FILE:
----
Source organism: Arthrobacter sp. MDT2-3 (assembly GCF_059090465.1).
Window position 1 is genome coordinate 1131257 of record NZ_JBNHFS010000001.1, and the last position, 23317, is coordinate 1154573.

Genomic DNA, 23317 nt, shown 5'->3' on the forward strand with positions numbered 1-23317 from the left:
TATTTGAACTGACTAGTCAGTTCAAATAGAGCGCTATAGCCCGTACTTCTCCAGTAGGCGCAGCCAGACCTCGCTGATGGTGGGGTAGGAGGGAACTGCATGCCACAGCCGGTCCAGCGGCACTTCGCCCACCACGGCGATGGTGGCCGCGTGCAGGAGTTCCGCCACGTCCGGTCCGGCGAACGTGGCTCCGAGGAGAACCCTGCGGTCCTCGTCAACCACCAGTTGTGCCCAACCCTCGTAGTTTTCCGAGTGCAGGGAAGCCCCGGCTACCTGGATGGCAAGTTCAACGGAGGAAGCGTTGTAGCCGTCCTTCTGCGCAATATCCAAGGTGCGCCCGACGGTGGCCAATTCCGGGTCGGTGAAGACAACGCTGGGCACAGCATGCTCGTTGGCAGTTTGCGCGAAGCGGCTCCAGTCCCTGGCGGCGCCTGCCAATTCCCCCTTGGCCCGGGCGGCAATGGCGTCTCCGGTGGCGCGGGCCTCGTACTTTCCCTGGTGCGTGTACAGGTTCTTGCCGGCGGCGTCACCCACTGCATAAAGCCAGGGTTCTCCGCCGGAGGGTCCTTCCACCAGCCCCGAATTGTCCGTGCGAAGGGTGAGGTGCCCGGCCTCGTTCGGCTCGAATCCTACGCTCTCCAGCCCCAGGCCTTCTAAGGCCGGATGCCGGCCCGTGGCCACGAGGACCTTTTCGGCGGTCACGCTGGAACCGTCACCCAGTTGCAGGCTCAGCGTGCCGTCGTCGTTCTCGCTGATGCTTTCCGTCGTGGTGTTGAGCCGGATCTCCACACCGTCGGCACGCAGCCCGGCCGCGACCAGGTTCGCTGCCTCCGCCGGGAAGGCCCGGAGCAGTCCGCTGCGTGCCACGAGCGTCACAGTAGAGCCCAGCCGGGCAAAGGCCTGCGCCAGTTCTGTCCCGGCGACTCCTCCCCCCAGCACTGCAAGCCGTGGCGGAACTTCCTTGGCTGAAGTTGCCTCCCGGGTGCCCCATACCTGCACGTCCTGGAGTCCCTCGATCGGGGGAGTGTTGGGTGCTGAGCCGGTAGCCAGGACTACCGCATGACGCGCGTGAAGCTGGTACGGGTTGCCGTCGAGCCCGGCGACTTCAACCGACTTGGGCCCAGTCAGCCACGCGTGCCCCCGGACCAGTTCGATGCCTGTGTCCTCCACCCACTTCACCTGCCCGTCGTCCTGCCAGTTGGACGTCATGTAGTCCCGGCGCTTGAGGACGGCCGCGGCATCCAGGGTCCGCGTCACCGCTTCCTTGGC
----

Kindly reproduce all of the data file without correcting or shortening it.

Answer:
Source organism: Arthrobacter sp. MDT2-3 (assembly GCF_059090465.1).
Window position 1 is genome coordinate 1131257 of record NZ_JBNHFS010000001.1, and the last position, 23317, is coordinate 1154573.

Genomic DNA, 23317 nt, shown 5'->3' on the forward strand with positions numbered 1-23317 from the left:
TATTTGAACTGACTAGTCAGTTCAAATAGAGCGCTATAGCCCGTACTTCTCCAGTAGGCGCAGCCAGACCTCGCTGATGGTGGGGTAGGAGGGAACTGCATGCCACAGCCGGTCCAGCGGCACTTCGCCCACCACGGCGATGGTGGCCGCGTGCAGGAGTTCCGCCACGTCCGGTCCGGCGAACGTGGCTCCGAGGAGAACCCTGCGGTCCTCGTCAACCACCAGTTGTGCCCAACCCTCGTAGTTTTCCGAGTGCAGGGAAGCCCCGGCTACCTGGATGGCAAGTTCAACGGAGGAAGCGTTGTAGCCGTCCTTCTGCGCAATATCCAAGGTGCGCCCGACGGTGGCCAATTCCGGGTCGGTGAAGACAACGCTGGGCACAGCATGCTCGTTGGCAGTTTGCGCGAAGCGGCTCCAGTCCCTGGCGGCGCCTGCCAATTCCCCCTTGGCCCGGGCGGCAATGGCGTCTCCGGTGGCGCGGGCCTCGTACTTTCCCTGGTGCGTGTACAGGTTCTTGCCGGCGGCGTCACCCACTGCATAAAGCCAGGGTTCTCCGCCGGAGGGTCCTTCCACCAGCCCCGAATTGTCCGTGCGAAGGGTGAGGTGCCCGGCCTCGTTCGGCTCGAATCCTACGCTCTCCAGCCCCAGGCCTTCTAAGGCCGGATGCCGGCCCGTGGCCACGAGGACCTTTTCGGCGGTCACGCTGGAACCGTCACCCAGTTGCAGGCTCAGCGTGCCGTCGTCGTTCTCGCTGATGCTTTCCGTCGTGGTGTTGAGCCGGATCTCCACACCGTCGGCACGCAGCCCGGCCGCGACCAGGTTCGCTGCCTCCGCCGGGAAGGCCCGGAGCAGTCCGCTGCGTGCCACGAGCGTCACAGTAGAGCCCAGCCGGGCAAAGGCCTGCGCCAGTTCTGTCCCGGCGACTCCTCCCCCCAGCACTGCAAGCCGTGGCGGAACTTCCTTGGCTGAAGTTGCCTCCCGGGTGCCCCATACCTGCACGTCCTGGAGTCCCTCGATCGGGGGAGTGTTGGGTGCTGAGCCGGTAGCCAGGACTACCGCATGACGCGCGTGAAGCTGGTACGGGTTGCCGTCGAGCCCGGCGACTTCAACCGACTTGGGCCCAGTCAGCCACGCGTGCCCCCGGACCAGTTCGATGCCTGTGTCCTCCACCCACTTCACCTGCCCGTCGTCCTGCCAGTTGGACGTCATGTAGTCCCGGCGCTTGAGGACGGCCGCGGCATCCAGGGTCCGCGTCACCGCTTCCTTGGC